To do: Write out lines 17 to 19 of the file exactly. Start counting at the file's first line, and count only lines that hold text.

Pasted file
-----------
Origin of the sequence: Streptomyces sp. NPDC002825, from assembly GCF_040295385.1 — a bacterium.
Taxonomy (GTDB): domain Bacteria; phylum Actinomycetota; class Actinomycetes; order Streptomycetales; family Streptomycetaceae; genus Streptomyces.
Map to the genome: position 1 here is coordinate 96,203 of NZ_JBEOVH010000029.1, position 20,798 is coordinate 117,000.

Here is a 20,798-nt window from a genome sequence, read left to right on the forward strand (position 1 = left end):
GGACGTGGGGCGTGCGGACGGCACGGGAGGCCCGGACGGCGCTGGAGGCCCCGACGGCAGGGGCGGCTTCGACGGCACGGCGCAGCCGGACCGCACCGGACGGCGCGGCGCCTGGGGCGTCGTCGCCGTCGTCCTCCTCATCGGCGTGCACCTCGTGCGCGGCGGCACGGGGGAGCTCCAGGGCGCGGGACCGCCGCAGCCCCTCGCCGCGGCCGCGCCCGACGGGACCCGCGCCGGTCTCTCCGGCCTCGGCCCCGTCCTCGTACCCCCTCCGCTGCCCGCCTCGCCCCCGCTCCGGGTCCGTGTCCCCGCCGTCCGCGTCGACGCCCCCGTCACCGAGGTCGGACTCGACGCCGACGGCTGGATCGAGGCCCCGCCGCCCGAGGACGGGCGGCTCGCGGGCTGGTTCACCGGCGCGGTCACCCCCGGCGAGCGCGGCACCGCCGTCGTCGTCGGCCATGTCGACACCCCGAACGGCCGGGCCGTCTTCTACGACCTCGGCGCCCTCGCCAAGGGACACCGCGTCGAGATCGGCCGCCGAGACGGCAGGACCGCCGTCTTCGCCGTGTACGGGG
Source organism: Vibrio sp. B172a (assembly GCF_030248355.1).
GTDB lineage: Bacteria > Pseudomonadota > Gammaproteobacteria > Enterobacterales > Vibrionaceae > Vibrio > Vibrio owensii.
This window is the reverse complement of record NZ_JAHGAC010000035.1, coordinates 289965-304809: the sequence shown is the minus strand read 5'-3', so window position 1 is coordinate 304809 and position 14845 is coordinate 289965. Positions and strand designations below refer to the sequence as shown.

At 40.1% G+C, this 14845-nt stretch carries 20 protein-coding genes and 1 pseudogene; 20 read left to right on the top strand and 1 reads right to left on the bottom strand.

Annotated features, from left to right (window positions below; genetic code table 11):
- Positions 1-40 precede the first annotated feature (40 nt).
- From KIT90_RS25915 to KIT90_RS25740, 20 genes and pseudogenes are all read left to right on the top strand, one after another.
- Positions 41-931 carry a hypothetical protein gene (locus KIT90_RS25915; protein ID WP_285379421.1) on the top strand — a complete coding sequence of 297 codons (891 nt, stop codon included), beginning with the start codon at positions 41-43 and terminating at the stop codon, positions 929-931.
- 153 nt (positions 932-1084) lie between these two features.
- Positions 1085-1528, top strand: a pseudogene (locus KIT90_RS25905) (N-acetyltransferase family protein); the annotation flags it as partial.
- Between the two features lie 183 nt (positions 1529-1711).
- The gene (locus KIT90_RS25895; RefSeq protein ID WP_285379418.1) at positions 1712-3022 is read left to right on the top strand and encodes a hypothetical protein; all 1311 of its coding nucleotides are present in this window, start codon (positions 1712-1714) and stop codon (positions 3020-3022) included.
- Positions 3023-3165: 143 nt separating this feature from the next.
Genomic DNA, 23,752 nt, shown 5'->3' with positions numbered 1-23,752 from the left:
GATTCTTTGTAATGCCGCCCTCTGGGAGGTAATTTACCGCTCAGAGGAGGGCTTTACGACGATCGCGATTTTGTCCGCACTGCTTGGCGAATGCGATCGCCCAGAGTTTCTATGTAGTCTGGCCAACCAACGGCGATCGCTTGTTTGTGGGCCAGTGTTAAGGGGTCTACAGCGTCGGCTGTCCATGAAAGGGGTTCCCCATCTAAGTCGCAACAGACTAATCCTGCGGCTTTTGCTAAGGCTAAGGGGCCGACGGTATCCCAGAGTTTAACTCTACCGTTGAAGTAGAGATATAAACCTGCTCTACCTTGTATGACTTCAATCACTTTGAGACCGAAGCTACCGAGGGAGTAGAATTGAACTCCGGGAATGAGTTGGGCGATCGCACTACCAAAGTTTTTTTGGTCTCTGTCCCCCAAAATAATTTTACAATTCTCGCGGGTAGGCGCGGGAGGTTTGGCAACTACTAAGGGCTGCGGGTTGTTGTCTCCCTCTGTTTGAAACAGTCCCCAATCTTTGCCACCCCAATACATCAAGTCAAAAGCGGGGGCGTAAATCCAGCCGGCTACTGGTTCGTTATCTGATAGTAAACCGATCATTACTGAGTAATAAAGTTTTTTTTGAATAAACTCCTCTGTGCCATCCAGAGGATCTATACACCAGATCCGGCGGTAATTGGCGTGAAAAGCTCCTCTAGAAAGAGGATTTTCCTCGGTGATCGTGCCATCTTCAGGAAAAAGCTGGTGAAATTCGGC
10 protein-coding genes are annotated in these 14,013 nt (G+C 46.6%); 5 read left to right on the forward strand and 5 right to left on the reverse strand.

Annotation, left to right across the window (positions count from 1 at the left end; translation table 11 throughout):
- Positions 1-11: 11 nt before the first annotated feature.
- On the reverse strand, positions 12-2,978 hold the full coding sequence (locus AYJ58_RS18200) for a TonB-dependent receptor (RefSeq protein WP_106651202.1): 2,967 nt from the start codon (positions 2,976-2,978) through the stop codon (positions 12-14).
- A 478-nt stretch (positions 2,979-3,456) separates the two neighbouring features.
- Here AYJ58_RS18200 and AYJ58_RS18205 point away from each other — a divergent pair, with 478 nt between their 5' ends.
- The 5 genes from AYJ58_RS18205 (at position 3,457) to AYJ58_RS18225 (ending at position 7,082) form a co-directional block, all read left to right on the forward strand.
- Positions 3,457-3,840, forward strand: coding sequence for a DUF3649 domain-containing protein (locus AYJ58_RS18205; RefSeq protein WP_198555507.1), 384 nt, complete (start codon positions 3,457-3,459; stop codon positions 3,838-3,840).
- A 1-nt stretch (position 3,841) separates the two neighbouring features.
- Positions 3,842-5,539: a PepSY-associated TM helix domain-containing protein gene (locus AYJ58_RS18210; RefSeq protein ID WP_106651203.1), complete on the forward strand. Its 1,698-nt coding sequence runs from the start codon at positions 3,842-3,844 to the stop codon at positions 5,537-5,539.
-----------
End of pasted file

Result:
- The gene (locus KIT90_RS25895; RefSeq protein ID WP_285379418.1) at positions 1712-3022 is read left to right on the top strand and encodes a hypothetical protein; all 1311 of its coding nucleotides are present in this window, start codon (positions 1712-1714) and stop codon (positions 3020-3022) included.
- Positions 3023-3165: 143 nt separating this feature from the next.
Genomic DNA, 23,752 nt, shown 5'->3' with positions numbered 1-23,752 from the left: